"These findings are reassuring," Cohen said. "We need to engage hospitals in quality monitoring and improvement programs," he added.

Dr. Nakela L. Cook, from the U.S. National Heart, Lung, and Blood Institute and author of an accompanying journal editorial, said that eliminating 100 percent of disparities in care is a worthy goal, however, other factors in addition to quality assurance programs also play a role.

"This study does not take into account the many factors that we use to estimate quality of care," she said. "Such factors may include health literacy, economic status, and social support. Addressing these factors may be crucial to eliminating disparities."

In addition, there may be a misperception that disparities are disappearing, she said. "The authors did see that disparities in these measures disappear over the time. However, these measures evaluate short-term aspects of care, and while important in their own right, they are limited in their ability to predict long-term outcomes in disparities," Cook said.

Cook added that it is not clear that this quality improvement program alone eliminated disparities. "It is possible that increased attention to disparities in these hospitals may have resulted in other programs that are not assessed in this study," she said.

Disparities in care are a significant problem, Cook noted.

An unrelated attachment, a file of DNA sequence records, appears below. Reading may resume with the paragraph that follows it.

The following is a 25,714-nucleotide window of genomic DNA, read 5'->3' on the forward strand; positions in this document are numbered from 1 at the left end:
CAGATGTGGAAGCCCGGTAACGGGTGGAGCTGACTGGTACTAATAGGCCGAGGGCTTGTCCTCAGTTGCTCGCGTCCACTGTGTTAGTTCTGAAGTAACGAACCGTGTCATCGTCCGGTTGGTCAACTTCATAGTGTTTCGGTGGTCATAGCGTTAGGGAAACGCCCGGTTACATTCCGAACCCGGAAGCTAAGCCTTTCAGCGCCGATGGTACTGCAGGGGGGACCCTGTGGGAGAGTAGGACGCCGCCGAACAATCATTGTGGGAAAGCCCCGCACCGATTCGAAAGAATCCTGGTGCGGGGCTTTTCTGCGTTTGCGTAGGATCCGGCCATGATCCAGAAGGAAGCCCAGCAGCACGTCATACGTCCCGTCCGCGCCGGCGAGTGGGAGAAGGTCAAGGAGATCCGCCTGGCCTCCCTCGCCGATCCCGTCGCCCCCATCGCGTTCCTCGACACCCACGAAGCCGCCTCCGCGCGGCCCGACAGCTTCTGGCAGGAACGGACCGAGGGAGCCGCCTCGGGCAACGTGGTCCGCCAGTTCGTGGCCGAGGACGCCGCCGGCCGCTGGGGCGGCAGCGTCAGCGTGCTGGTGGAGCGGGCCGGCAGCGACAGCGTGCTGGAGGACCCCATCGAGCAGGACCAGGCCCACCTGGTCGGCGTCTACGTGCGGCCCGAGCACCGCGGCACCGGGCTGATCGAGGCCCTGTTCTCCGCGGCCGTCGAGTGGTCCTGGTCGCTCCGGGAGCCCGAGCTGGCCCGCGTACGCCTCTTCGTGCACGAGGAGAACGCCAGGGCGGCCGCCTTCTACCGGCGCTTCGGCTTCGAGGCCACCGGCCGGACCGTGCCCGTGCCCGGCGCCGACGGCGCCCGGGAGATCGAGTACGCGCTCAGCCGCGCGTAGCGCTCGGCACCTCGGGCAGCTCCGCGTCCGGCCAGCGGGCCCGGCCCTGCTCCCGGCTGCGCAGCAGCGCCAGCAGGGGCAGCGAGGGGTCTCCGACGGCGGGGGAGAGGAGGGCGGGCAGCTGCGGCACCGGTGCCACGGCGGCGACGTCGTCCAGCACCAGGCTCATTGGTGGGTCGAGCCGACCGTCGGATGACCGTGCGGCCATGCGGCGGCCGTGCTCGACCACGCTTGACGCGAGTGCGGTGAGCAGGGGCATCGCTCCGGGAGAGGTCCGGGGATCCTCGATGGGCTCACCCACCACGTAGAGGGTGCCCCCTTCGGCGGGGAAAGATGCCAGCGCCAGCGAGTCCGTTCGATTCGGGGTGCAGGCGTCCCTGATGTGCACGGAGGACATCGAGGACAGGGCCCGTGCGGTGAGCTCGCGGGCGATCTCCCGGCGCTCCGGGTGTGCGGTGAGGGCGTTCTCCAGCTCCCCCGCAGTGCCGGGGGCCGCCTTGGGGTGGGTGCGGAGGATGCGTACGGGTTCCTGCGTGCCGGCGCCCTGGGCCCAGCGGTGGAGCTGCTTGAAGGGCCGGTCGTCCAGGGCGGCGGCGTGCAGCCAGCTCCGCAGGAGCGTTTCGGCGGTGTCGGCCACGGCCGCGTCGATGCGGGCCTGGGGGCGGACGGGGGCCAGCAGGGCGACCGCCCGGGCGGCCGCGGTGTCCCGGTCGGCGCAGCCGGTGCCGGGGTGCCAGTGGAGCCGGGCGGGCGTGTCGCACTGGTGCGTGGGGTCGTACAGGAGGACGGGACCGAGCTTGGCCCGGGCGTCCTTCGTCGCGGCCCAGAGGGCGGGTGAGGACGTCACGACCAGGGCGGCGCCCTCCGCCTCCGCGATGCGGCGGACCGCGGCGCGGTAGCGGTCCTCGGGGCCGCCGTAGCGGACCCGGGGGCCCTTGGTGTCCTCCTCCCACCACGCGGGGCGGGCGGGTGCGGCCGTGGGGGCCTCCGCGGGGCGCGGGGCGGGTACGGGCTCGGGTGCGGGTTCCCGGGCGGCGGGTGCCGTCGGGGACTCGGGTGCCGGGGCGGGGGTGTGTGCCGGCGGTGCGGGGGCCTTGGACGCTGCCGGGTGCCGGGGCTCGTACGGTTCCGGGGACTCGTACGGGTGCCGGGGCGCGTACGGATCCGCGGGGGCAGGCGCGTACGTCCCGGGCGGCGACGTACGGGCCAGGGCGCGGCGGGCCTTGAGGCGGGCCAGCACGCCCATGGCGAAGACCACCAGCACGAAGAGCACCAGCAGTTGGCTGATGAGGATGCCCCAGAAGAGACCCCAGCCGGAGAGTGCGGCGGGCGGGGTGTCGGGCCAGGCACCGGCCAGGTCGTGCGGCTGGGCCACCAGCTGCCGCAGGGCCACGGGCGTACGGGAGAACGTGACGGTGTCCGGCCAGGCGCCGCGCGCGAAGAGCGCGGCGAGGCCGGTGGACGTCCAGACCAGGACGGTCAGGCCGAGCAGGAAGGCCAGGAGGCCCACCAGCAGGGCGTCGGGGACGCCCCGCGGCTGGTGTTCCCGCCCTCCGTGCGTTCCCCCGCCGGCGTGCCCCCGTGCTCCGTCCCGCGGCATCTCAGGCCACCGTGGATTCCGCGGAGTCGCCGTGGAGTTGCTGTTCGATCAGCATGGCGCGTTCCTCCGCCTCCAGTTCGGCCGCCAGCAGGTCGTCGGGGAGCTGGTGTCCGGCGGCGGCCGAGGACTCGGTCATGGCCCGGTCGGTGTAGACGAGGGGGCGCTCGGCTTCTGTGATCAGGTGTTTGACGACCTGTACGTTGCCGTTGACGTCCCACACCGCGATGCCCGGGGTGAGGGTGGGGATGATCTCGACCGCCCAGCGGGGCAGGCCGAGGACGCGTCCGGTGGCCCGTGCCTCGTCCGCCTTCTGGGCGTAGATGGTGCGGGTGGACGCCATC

"We need to shift our focus from identifying disparities to finding solutions to eliminate disparities," she explained. "Quality improvement programs may be one way in which we can do this, but the field and patients will benefit from ongoing research to find the most successful approaches to do this."

More information

For more information on Get With The Guidelines, visit the American Heart Association.



SOURCES: Mauricio G. Cohen, M.D., associate professor, medicine, cardiovascular division, University of Miami Miller School of Medicine; Nakela L. Cook, M.D., M.P.H., U.S. National Heart, Lung, and Blood Institute, Bethesda, Md.; May 17, 2010, Circulation, online


'/>"/>
Copyright©2010 ScoutNews,LLC.
All rights reserved

Related medicine news :

1. Fountain of youth steroids could protect against heart disease
2. Treating Common Irregular Heartbeat Might Also Ward Off Alzheimers
3. MovieHatch.com Offers Fame on Massive Times Square Billboard; New Contest Puts Winner's Face in Lights in Heart of Broadway
4. Prevention Gets Credit for Fewer Heart Deaths
5. Overtime Boosts Heart Attack Risk
6. Air Pollution Raises Risk of Heart Disease, Death
7. COPD Flare-Up May Raise Risk of Heart Attack, Stroke